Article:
Carleton University is currently undergoing a major structured cabling upgrade in which 20 buildings within the Ottawa campus are being outfitted with fiber and Cat 6 twisted pair. The goal is to future-proof the school for many years to come.
July 1, 2005
Carleton University is giving its network an extreme makeover. Network cabling to 20 academic and administrative buildings across the university’s Ottawa campus is being replaced with optical fiber and Category 6 twisted pair, which along with new network equipment will prepare the university for the bandwidth demands it is likely to face for many years to come.
At the same time, the university is taking advantage of the upgrade project to introduce a highly structured cabling design and a cable-management system that should make the new network easier to maintain.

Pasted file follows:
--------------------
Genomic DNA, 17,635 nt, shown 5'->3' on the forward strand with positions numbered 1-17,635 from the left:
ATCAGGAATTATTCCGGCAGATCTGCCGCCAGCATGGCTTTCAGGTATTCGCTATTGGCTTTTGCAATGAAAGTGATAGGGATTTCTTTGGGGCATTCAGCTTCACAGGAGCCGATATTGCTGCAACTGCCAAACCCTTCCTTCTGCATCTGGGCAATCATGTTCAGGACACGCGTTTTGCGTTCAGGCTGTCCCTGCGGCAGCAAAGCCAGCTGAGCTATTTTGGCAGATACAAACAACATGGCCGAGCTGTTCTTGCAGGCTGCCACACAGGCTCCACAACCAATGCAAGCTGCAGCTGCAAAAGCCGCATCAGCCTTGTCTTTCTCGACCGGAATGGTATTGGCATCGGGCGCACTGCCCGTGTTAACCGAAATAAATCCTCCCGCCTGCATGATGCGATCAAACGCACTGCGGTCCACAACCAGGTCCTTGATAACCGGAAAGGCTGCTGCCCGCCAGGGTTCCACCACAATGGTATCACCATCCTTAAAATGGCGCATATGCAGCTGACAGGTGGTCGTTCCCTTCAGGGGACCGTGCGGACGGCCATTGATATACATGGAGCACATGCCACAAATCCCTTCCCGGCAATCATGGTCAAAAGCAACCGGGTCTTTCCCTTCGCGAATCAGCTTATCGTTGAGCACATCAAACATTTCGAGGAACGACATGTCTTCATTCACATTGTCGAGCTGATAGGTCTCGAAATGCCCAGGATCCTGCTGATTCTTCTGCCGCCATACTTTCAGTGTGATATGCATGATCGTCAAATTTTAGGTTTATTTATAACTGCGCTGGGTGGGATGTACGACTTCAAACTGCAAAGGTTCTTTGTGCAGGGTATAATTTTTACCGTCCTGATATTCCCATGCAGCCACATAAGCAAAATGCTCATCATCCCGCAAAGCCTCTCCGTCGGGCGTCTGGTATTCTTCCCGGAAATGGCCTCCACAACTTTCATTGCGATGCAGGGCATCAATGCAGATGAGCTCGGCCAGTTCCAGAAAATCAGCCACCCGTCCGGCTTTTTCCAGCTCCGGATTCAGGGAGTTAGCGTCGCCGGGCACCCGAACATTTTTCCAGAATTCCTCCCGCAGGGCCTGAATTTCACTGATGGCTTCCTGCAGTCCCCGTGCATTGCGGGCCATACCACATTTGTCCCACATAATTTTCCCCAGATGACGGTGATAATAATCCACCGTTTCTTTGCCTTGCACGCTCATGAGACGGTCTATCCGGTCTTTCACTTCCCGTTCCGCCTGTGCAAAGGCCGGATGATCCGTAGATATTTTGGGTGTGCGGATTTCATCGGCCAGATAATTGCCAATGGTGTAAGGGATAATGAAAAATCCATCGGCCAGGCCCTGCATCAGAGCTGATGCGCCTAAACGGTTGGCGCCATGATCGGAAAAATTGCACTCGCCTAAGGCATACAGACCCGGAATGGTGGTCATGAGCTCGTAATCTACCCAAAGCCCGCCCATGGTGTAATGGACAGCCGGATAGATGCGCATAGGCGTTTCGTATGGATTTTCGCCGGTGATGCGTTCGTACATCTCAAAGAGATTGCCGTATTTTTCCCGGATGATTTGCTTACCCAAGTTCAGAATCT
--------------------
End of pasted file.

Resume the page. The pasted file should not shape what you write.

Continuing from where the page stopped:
Ralph Michaelis, the university’s chief information officer, says a look at the level of activity and expected growth in Carleton’s network traffic a few years ago made it obvious that upgrades would be needed. The only question was whether to settle for incremental improvements or implement a wholesale replacement of the existing infrastructure.
“We could either augment what we had or rebuild it,” Michaelis says, “and we took the option to rebuild it.”